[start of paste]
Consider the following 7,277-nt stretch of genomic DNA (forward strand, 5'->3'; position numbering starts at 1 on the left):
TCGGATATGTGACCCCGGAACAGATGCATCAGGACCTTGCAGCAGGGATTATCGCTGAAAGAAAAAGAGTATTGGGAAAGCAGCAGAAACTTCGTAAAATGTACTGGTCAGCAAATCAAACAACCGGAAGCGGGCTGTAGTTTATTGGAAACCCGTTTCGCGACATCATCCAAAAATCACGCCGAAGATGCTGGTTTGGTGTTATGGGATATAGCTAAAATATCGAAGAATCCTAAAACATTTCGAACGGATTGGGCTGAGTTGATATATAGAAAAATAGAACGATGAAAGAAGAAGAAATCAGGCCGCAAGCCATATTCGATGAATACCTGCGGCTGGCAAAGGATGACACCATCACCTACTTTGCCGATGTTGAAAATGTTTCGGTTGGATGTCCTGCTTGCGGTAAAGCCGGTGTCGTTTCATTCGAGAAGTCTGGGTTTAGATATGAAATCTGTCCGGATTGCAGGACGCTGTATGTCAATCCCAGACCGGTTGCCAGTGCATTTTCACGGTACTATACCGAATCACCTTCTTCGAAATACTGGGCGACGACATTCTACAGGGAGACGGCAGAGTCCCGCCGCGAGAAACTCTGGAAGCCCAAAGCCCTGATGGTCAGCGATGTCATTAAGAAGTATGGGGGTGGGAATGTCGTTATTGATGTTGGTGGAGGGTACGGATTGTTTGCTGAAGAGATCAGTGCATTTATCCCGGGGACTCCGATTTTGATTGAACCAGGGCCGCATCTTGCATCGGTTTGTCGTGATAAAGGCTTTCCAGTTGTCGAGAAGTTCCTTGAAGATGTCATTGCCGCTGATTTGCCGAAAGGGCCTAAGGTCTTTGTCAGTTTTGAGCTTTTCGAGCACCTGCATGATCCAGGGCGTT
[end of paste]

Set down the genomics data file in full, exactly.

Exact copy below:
Consider the following 7,277-nt stretch of genomic DNA (forward strand, 5'->3'; position numbering starts at 1 on the left):
TCGGATATGTGACCCCGGAACAGATGCATCAGGACCTTGCAGCAGGGATTATCGCTGAAAGAAAAAGAGTATTGGGAAAGCAGCAGAAACTTCGTAAAATGTACTGGTCAGCAAATCAAACAACCGGAAGCGGGCTGTAGTTTATTGGAAACCCGTTTCGCGACATCATCCAAAAATCACGCCGAAGATGCTGGTTTGGTGTTATGGGATATAGCTAAAATATCGAAGAATCCTAAAACATTTCGAACGGATTGGGCTGAGTTGATATATAGAAAAATAGAACGATGAAAGAAGAAGAAATCAGGCCGCAAGCCATATTCGATGAATACCTGCGGCTGGCAAAGGATGACACCATCACCTACTTTGCCGATGTTGAAAATGTTTCGGTTGGATGTCCTGCTTGCGGTAAAGCCGGTGTCGTTTCATTCGAGAAGTCTGGGTTTAGATATGAAATCTGTCCGGATTGCAGGACGCTGTATGTCAATCCCAGACCGGTTGCCAGTGCATTTTCACGGTACTATACCGAATCACCTTCTTCGAAATACTGGGCGACGACATTCTACAGGGAGACGGCAGAGTCCCGCCGCGAGAAACTCTGGAAGCCCAAAGCCCTGATGGTCAGCGATGTCATTAAGAAGTATGGGGGTGGGAATGTCGTTATTGATGTTGGTGGAGGGTACGGATTGTTTGCTGAAGAGATCAGTGCATTTATCCCGGGGACTCCGATTTTGATTGAACCAGGGCCGCATCTTGCATCGGTTTGTCGTGATAAAGGCTTTCCAGTTGTCGAGAAGTTCCTTGAAGATGTCATTGCCGCTGATTTGCCGAAAGGGCCTAAGGTCTTTGTCAGTTTTGAGCTTTTCGAGCACCTGCATGATCCAGGGCGTT